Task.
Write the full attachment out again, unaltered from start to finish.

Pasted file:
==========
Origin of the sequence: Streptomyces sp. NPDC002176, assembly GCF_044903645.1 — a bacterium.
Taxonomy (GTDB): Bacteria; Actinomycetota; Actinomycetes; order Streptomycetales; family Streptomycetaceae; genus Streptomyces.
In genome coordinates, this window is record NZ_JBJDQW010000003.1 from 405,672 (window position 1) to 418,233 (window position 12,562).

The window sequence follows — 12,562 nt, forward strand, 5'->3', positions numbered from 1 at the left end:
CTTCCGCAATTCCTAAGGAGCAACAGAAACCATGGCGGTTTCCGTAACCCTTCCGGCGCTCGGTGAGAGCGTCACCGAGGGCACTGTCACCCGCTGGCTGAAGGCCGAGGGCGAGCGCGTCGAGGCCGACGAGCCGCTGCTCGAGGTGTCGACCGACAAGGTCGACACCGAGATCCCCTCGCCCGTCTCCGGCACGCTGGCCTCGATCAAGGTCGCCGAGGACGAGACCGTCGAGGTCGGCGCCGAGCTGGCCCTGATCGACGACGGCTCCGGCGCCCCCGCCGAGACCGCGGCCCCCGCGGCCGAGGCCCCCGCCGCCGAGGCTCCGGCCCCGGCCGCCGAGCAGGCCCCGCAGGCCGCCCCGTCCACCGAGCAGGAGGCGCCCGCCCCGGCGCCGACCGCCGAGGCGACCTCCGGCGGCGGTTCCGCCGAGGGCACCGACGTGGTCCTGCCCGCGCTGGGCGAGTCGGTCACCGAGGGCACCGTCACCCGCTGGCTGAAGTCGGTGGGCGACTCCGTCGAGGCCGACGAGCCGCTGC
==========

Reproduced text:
Origin of the sequence: Streptomyces sp. NPDC002176, assembly GCF_044903645.1 — a bacterium.
Taxonomy (GTDB): Bacteria; Actinomycetota; Actinomycetes; order Streptomycetales; family Streptomycetaceae; genus Streptomyces.
In genome coordinates, this window is record NZ_JBJDQW010000003.1 from 405,672 (window position 1) to 418,233 (window position 12,562).

The window sequence follows — 12,562 nt, forward strand, 5'->3', positions numbered from 1 at the left end:
CTTCCGCAATTCCTAAGGAGCAACAGAAACCATGGCGGTTTCCGTAACCCTTCCGGCGCTCGGTGAGAGCGTCACCGAGGGCACTGTCACCCGCTGGCTGAAGGCCGAGGGCGAGCGCGTCGAGGCCGACGAGCCGCTGCTCGAGGTGTCGACCGACAAGGTCGACACCGAGATCCCCTCGCCCGTCTCCGGCACGCTGGCCTCGATCAAGGTCGCCGAGGACGAGACCGTCGAGGTCGGCGCCGAGCTGGCCCTGATCGACGACGGCTCCGGCGCCCCCGCCGAGACCGCGGCCCCCGCGGCCGAGGCCCCCGCCGCCGAGGCTCCGGCCCCGGCCGCCGAGCAGGCCCCGCAGGCCGCCCCGTCCACCGAGCAGGAGGCGCCCGCCCCGGCGCCGACCGCCGAGGCGACCTCCGGCGGCGGTTCCGCCGAGGGCACCGACGTGGTCCTGCCCGCGCTGGGCGAGTCGGTCACCGAGGGCACCGTCACCCGCTGGCTGAAGTCGGTGGGCGACTCCGTCGAGGCCGACGAGCCGCTGC